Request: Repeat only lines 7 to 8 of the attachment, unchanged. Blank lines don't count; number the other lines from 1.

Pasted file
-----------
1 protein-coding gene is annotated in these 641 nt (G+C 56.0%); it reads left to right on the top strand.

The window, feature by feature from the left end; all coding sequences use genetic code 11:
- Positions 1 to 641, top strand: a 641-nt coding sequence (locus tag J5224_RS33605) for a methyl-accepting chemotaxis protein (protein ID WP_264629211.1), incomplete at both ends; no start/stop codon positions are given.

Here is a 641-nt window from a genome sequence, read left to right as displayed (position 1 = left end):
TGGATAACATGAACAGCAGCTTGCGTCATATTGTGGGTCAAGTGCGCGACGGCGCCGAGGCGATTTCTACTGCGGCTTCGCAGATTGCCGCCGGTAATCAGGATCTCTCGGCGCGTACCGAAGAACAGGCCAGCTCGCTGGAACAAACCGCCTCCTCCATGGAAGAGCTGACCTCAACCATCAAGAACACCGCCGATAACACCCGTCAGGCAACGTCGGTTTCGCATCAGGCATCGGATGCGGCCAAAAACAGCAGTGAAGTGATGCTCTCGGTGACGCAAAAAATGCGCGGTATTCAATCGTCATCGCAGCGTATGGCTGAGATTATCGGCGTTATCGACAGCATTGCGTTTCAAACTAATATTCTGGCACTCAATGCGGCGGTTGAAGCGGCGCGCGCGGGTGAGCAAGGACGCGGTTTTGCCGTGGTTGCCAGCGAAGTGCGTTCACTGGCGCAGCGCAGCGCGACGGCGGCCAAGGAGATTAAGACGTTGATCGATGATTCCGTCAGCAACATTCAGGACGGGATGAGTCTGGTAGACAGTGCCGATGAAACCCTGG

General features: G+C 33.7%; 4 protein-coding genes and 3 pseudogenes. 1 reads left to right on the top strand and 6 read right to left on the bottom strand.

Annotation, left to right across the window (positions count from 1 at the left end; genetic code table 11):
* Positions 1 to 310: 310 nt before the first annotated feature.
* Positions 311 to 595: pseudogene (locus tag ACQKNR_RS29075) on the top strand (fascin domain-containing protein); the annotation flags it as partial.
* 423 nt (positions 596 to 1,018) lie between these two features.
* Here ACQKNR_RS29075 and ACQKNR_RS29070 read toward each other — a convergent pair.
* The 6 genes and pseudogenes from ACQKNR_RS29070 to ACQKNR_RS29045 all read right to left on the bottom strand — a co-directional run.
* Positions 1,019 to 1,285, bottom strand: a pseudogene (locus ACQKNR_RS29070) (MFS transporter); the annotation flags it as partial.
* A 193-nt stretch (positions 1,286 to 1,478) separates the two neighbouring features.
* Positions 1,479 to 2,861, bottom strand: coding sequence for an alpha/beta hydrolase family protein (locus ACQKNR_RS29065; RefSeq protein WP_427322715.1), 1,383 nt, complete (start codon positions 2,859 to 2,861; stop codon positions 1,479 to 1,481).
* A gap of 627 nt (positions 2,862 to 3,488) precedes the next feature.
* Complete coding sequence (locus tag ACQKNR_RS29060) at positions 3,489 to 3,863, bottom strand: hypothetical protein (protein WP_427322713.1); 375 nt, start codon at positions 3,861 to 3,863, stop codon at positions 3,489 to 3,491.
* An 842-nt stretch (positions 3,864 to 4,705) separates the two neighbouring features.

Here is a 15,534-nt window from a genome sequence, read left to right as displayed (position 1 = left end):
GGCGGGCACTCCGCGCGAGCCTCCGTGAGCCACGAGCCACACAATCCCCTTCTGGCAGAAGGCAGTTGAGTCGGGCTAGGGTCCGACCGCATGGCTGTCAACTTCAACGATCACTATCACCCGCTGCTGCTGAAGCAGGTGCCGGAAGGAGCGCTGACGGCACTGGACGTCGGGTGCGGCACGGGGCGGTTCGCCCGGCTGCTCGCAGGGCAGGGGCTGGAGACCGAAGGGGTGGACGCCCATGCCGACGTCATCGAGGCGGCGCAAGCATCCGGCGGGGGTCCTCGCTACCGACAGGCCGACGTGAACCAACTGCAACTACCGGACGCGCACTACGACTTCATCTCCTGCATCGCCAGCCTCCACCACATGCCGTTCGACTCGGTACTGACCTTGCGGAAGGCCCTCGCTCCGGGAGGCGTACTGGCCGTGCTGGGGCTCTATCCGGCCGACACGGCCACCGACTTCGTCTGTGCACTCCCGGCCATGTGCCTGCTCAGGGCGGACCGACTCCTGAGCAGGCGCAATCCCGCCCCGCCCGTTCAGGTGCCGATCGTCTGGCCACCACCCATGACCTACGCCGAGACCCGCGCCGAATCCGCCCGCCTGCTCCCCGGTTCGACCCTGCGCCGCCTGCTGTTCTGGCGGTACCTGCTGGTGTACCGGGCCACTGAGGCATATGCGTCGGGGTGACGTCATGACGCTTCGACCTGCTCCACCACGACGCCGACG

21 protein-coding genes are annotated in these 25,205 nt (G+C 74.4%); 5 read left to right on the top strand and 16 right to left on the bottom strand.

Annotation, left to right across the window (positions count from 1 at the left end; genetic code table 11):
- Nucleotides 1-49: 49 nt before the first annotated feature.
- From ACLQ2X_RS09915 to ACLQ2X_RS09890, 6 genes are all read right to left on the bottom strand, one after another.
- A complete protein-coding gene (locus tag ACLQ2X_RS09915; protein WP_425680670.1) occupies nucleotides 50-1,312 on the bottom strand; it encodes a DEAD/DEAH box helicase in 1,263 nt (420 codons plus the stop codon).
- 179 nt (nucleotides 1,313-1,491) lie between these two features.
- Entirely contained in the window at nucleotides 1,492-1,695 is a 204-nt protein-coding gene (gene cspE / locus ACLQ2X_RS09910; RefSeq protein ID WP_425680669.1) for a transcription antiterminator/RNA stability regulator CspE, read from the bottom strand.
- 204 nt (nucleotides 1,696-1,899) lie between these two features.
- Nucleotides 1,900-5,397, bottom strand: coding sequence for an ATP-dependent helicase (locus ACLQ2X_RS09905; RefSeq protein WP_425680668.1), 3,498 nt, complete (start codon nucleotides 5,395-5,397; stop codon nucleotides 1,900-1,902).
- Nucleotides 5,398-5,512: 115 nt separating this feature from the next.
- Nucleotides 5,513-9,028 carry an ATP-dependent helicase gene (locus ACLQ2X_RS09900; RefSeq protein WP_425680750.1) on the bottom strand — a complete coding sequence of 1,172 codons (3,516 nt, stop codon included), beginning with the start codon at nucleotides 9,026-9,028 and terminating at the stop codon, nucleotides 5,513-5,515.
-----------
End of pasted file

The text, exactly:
Annotation, left to right across the window (positions count from 1 at the left end; genetic code table 11):
* Positions 1 to 310: 310 nt before the first annotated feature.